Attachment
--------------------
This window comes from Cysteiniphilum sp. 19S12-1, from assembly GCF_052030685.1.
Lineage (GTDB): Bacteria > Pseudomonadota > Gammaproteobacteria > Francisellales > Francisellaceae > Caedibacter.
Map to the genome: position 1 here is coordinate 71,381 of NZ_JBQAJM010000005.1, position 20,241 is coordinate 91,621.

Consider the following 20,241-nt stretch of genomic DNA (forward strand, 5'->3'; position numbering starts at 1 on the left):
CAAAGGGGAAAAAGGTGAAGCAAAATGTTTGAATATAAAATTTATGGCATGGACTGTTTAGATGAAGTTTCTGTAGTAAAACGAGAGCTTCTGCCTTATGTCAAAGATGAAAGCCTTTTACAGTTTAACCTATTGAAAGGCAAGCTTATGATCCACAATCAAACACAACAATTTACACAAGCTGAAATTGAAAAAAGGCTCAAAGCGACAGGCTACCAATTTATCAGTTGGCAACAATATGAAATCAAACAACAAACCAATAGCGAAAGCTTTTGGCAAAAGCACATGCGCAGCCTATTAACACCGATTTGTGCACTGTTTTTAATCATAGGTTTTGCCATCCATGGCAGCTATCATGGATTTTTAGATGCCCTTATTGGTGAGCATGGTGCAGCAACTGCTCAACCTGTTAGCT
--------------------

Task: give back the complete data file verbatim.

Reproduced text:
This window comes from Cysteiniphilum sp. 19S12-1, from assembly GCF_052030685.1.
Lineage (GTDB): Bacteria > Pseudomonadota > Gammaproteobacteria > Francisellales > Francisellaceae > Caedibacter.
Map to the genome: position 1 here is coordinate 71,381 of NZ_JBQAJM010000005.1, position 20,241 is coordinate 91,621.

Consider the following 20,241-nt stretch of genomic DNA (forward strand, 5'->3'; position numbering starts at 1 on the left):
CAAAGGGGAAAAAGGTGAAGCAAAATGTTTGAATATAAAATTTATGGCATGGACTGTTTAGATGAAGTTTCTGTAGTAAAACGAGAGCTTCTGCCTTATGTCAAAGATGAAAGCCTTTTACAGTTTAACCTATTGAAAGGCAAGCTTATGATCCACAATCAAACACAACAATTTACACAAGCTGAAATTGAAAAAAGGCTCAAAGCGACAGGCTACCAATTTATCAGTTGGCAACAATATGAAATCAAACAACAAACCAATAGCGAAAGCTTTTGGCAAAAGCACATGCGCAGCCTATTAACACCGATTTGTGCACTGTTTTTAATCATAGGTTTTGCCATCCATGGCAGCTATCATGGATTTTTAGATGCCCTTATTGGTGAGCATGGTGCAGCAACTGCTCAACCTGTTAGCT